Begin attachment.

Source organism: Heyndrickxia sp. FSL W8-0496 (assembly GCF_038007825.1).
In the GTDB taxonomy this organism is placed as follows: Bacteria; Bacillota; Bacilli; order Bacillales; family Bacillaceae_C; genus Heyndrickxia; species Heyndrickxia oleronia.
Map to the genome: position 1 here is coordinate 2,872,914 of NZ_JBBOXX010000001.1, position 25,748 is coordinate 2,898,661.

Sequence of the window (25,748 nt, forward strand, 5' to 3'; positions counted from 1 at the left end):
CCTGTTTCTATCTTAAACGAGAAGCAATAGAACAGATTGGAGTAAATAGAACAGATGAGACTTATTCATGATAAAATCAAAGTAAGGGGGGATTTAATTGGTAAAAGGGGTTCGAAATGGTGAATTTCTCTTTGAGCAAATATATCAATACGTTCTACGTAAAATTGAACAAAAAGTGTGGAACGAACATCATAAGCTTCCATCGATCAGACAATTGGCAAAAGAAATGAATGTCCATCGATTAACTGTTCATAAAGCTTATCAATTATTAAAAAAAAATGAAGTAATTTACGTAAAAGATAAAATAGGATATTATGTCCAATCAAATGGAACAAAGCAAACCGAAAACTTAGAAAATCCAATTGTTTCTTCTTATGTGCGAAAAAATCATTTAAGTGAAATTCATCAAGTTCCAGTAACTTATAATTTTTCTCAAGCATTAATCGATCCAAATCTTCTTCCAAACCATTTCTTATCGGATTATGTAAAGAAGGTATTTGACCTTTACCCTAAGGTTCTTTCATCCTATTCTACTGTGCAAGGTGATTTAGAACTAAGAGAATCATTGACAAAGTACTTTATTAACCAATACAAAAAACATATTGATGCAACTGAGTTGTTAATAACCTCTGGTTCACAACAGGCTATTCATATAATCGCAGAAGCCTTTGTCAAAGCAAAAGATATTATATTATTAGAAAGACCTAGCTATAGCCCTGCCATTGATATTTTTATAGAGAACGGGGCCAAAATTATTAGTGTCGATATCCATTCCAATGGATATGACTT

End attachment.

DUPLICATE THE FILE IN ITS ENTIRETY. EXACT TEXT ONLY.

Source organism: Heyndrickxia sp. FSL W8-0496 (assembly GCF_038007825.1).
In the GTDB taxonomy this organism is placed as follows: Bacteria; Bacillota; Bacilli; order Bacillales; family Bacillaceae_C; genus Heyndrickxia; species Heyndrickxia oleronia.
Map to the genome: position 1 here is coordinate 2,872,914 of NZ_JBBOXX010000001.1, position 25,748 is coordinate 2,898,661.

Sequence of the window (25,748 nt, forward strand, 5' to 3'; positions counted from 1 at the left end):
CCTGTTTCTATCTTAAACGAGAAGCAATAGAACAGATTGGAGTAAATAGAACAGATGAGACTTATTCATGATAAAATCAAAGTAAGGGGGGATTTAATTGGTAAAAGGGGTTCGAAATGGTGAATTTCTCTTTGAGCAAATATATCAATACGTTCTACGTAAAATTGAACAAAAAGTGTGGAACGAACATCATAAGCTTCCATCGATCAGACAATTGGCAAAAGAAATGAATGTCCATCGATTAACTGTTCATAAAGCTTATCAATTATTAAAAAAAAATGAAGTAATTTACGTAAAAGATAAAATAGGATATTATGTCCAATCAAATGGAACAAAGCAAACCGAAAACTTAGAAAATCCAATTGTTTCTTCTTATGTGCGAAAAAATCATTTAAGTGAAATTCATCAAGTTCCAGTAACTTATAATTTTTCTCAAGCATTAATCGATCCAAATCTTCTTCCAAACCATTTCTTATCGGATTATGTAAAGAAGGTATTTGACCTTTACCCTAAGGTTCTTTCATCCTATTCTACTGTGCAAGGTGATTTAGAACTAAGAGAATCATTGACAAAGTACTTTATTAACCAATACAAAAAACATATTGATGCAACTGAGTTGTTAATAACCTCTGGTTCACAACAGGCTATTCATATAATCGCAGAAGCCTTTGTCAAAGCAAAAGATATTATATTATTAGAAAGACCTAGCTATAGCCCTGCCATTGATATTTTTATAGAGAACGGGGCCAAAATTATTAGTGTCGATATCCATTCCAATGGATATGACTT